Researchers in the United States are hailing a drug that's taking a new approach to help prevent heart attacks.
It targets the damage and lowers inflammation that often triggers secondary attacks.
After two heart attacks, 68-year-old Phyllis Reed quit smoking, lost about 15 kilograms and took statins to reduce cholesterol. And yet she worries.
"I'm afraid of having another heart attack. It's just something that never goes away," she told CBS.
Now, there may be one more way of lowering her risk - by reducing inflammation, the body's response to injury. Researchers tested a powerful anti-inflammatory drug called canakinumab in people with a history of heart attack.
Ten-thousand patients with blood test evidence of ongoing inflammation were followed for nearly four years. There was a 15 percent reduction in the risk of heart attack, stroke or cardiovascular death compared to those taking a placebo.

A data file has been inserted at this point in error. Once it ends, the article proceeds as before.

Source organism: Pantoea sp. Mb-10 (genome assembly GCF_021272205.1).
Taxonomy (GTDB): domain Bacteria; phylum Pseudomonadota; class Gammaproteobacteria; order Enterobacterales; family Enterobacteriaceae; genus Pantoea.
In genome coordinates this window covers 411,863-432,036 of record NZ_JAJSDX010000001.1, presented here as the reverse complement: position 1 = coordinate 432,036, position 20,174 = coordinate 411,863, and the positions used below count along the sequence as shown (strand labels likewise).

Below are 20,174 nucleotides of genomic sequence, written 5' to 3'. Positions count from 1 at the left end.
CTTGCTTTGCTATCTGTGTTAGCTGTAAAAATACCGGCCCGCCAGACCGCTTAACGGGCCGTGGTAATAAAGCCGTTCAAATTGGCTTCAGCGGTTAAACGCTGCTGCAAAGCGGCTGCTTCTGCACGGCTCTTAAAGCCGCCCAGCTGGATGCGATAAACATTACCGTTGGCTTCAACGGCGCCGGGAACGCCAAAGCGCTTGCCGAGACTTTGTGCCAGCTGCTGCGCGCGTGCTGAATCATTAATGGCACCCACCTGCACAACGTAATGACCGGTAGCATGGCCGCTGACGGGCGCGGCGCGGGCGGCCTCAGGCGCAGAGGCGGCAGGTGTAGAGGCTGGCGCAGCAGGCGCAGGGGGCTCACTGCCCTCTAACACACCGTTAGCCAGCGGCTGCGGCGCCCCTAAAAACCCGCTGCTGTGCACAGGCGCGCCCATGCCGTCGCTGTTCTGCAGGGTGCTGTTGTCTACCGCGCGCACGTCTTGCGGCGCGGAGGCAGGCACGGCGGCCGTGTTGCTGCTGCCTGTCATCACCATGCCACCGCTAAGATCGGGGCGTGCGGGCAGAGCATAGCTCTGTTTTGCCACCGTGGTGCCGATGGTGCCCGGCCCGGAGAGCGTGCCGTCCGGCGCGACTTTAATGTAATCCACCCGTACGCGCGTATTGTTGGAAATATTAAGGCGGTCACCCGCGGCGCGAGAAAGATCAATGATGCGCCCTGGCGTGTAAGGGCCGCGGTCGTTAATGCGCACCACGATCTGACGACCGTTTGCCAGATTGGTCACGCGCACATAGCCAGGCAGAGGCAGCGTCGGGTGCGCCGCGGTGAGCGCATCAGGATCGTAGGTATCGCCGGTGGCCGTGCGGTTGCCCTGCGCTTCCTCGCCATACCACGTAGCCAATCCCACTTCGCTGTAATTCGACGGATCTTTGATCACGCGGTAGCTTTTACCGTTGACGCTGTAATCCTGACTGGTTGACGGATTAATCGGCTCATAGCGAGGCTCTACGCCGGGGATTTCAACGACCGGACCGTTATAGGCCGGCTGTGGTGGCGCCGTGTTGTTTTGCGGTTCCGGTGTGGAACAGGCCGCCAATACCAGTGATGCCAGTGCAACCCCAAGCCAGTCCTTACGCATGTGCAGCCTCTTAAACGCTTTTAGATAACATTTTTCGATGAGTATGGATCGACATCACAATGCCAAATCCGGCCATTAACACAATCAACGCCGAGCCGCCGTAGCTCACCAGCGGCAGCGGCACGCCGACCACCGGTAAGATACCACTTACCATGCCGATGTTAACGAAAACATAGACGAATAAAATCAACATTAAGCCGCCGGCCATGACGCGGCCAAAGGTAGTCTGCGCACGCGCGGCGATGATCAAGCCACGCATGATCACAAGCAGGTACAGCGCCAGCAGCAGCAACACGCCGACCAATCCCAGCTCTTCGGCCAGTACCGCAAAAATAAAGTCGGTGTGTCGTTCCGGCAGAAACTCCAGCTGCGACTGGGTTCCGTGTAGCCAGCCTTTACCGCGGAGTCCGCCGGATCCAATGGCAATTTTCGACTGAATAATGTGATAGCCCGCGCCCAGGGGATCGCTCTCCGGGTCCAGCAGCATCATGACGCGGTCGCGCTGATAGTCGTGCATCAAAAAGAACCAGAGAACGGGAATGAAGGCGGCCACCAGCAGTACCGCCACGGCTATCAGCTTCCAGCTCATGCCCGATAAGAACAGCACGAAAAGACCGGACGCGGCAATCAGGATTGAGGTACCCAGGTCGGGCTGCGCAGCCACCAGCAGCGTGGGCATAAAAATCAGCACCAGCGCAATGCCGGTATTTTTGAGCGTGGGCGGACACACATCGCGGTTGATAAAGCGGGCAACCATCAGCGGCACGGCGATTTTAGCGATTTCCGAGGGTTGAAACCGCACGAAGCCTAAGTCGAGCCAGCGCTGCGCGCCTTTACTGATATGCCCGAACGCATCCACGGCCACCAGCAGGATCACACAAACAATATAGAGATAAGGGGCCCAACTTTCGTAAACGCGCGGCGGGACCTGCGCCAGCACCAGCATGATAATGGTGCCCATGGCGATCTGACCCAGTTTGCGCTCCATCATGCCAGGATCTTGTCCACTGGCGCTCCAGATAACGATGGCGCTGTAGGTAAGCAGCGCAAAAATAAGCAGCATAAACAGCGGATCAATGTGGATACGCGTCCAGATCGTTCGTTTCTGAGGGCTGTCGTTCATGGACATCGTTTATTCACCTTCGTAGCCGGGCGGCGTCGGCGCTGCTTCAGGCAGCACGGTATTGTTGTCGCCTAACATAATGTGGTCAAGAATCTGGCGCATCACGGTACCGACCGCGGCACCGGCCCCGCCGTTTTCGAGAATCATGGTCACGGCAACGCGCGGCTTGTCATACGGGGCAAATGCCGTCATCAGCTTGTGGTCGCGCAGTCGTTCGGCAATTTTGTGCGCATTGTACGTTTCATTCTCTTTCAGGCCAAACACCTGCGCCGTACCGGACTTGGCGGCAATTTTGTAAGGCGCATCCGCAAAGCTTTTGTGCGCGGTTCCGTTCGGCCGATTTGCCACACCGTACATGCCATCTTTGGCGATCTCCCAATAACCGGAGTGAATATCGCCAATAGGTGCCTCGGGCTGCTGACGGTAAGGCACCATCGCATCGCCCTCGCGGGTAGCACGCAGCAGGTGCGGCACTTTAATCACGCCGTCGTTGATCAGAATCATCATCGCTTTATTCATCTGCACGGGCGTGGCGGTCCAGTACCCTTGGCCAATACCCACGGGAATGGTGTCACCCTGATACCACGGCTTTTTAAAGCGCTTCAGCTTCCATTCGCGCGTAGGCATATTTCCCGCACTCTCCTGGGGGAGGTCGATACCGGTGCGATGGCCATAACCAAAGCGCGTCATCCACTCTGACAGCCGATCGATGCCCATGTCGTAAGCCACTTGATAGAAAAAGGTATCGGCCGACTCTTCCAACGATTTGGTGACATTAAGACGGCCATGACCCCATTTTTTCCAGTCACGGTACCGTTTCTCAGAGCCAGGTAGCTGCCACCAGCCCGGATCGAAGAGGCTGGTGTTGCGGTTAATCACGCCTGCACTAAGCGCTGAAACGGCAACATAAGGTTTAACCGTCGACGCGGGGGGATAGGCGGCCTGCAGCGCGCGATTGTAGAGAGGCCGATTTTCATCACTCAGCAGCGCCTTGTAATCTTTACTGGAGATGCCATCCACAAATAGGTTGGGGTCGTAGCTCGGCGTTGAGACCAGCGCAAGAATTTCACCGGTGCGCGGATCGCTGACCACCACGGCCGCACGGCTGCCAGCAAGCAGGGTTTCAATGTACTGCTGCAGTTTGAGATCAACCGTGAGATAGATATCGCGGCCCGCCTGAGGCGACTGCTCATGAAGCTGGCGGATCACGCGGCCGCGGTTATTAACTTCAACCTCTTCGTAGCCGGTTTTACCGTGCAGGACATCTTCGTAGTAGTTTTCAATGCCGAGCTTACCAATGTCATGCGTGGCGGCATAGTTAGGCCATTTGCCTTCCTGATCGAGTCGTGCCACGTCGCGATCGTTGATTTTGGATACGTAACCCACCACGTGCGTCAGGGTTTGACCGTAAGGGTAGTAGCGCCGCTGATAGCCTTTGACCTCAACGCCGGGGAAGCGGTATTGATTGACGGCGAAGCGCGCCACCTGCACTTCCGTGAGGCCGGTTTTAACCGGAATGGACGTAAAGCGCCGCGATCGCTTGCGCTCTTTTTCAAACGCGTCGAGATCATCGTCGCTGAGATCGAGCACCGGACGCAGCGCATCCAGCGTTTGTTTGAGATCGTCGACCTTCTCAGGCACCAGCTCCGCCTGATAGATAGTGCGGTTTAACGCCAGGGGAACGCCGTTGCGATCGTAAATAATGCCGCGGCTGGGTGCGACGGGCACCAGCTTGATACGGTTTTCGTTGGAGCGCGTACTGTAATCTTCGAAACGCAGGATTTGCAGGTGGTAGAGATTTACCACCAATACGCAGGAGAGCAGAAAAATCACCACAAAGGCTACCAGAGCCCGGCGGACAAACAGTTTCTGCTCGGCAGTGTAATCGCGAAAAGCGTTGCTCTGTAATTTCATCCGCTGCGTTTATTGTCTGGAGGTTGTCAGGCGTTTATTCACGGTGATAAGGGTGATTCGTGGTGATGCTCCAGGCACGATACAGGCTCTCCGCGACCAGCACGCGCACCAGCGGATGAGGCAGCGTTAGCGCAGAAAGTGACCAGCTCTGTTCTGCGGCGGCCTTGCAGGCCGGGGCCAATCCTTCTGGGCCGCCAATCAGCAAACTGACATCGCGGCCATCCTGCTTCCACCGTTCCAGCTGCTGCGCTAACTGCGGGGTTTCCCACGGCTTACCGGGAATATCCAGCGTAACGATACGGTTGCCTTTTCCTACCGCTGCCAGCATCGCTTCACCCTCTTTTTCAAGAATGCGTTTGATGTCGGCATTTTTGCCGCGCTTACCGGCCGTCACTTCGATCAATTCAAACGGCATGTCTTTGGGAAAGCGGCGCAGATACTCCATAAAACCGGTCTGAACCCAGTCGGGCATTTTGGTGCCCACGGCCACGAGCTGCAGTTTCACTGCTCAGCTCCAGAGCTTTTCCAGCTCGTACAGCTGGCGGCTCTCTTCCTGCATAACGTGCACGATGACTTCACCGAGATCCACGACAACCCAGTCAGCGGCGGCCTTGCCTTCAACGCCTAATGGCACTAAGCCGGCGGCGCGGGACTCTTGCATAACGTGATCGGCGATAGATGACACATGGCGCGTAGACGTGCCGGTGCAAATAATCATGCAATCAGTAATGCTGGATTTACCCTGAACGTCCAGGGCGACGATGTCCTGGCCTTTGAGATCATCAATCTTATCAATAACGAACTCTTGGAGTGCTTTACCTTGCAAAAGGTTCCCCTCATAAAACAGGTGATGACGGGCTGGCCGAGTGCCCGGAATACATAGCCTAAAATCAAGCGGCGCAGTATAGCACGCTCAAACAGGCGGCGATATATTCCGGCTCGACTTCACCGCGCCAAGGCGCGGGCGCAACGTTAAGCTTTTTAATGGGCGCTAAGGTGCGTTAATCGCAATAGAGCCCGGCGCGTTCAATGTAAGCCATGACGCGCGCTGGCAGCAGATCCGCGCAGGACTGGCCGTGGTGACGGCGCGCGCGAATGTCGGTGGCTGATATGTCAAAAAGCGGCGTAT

Doctor Paul Ridker of Brigham and Women's Hospital was the study's lead author. He has been researching the role of inflammation in heart disease for two decades.
"Everyone in this trial already had very aggressively lowered cholesterol levels. The question was - can we attack the residual inflammatory risk, not the residual cholesterol risk? And it was a home run," he says.
"Diet, exercise and smoking cessation and going to the gym remain critically important and everybody should get their cholesterol down working with physicians to do so, but this is an entire new part of the disease."
This drug, which is already approved for rare inflammatory diseases, reportedly came with an increased risk of serious or fatal infections. Researchers will need to investigate that further.